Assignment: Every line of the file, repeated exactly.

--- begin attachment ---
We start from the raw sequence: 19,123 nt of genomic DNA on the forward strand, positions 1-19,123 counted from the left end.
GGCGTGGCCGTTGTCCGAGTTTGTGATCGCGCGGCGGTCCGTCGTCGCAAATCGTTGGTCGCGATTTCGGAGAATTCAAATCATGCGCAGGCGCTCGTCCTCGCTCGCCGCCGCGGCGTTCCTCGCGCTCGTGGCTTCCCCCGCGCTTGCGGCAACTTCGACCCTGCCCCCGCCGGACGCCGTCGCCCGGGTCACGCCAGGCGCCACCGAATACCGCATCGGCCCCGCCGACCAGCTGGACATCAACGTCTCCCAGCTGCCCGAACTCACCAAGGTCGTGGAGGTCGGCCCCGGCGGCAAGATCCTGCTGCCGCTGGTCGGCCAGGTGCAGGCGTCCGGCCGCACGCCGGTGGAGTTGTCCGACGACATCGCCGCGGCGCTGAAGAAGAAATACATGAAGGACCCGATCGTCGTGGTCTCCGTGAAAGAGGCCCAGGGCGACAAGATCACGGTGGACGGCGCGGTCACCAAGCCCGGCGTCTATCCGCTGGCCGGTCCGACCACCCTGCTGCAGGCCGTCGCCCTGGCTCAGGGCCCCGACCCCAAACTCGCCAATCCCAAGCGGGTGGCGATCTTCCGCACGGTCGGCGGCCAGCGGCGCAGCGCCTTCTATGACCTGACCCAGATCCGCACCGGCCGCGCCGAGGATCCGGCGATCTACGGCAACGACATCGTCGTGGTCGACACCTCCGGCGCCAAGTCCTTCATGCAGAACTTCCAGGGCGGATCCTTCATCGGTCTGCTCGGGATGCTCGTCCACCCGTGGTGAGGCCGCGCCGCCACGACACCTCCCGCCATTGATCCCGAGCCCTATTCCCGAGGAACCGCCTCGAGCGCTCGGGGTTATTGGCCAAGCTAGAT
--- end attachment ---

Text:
We start from the raw sequence: 19,123 nt of genomic DNA on the forward strand, positions 1-19,123 counted from the left end.
GGCGTGGCCGTTGTCCGAGTTTGTGATCGCGCGGCGGTCCGTCGTCGCAAATCGTTGGTCGCGATTTCGGAGAATTCAAATCATGCGCAGGCGCTCGTCCTCGCTCGCCGCCGCGGCGTTCCTCGCGCTCGTGGCTTCCCCCGCGCTTGCGGCAACTTCGACCCTGCCCCCGCCGGACGCCGTCGCCCGGGTCACGCCAGGCGCCACCGAATACCGCATCGGCCCCGCCGACCAGCTGGACATCAACGTCTCCCAGCTGCCCGAACTCACCAAGGTCGTGGAGGTCGGCCCCGGCGGCAAGATCCTGCTGCCGCTGGTCGGCCAGGTGCAGGCGTCCGGCCGCACGCCGGTGGAGTTGTCCGACGACATCGCCGCGGCGCTGAAGAAGAAATACATGAAGGACCCGATCGTCGTGGTCTCCGTGAAAGAGGCCCAGGGCGACAAGATCACGGTGGACGGCGCGGTCACCAAGCCCGGCGTCTATCCGCTGGCCGGTCCGACCACCCTGCTGCAGGCCGTCGCCCTGGCTCAGGGCCCCGACCCCAAACTCGCCAATCCCAAGCGGGTGGCGATCTTCCGCACGGTCGGCGGCCAGCGGCGCAGCGCCTTCTATGACCTGACCCAGATCCGCACCGGCCGCGCCGAGGATCCGGCGATCTACGGCAACGACATCGTCGTGGTCGACACCTCCGGCGCCAAGTCCTTCATGCAGAACTTCCAGGGCGGATCCTTCATCGGTCTGCTCGGGATGCTCGTCCACCCGTGGTGAGGCCGCGCCGCCACGACACCTCCCGCCATTGATCCCGAGCCCTATTCCCGAGGAACCGCCTCGAGCGCTCGGGGTTATTGGCCAAGCTAGAT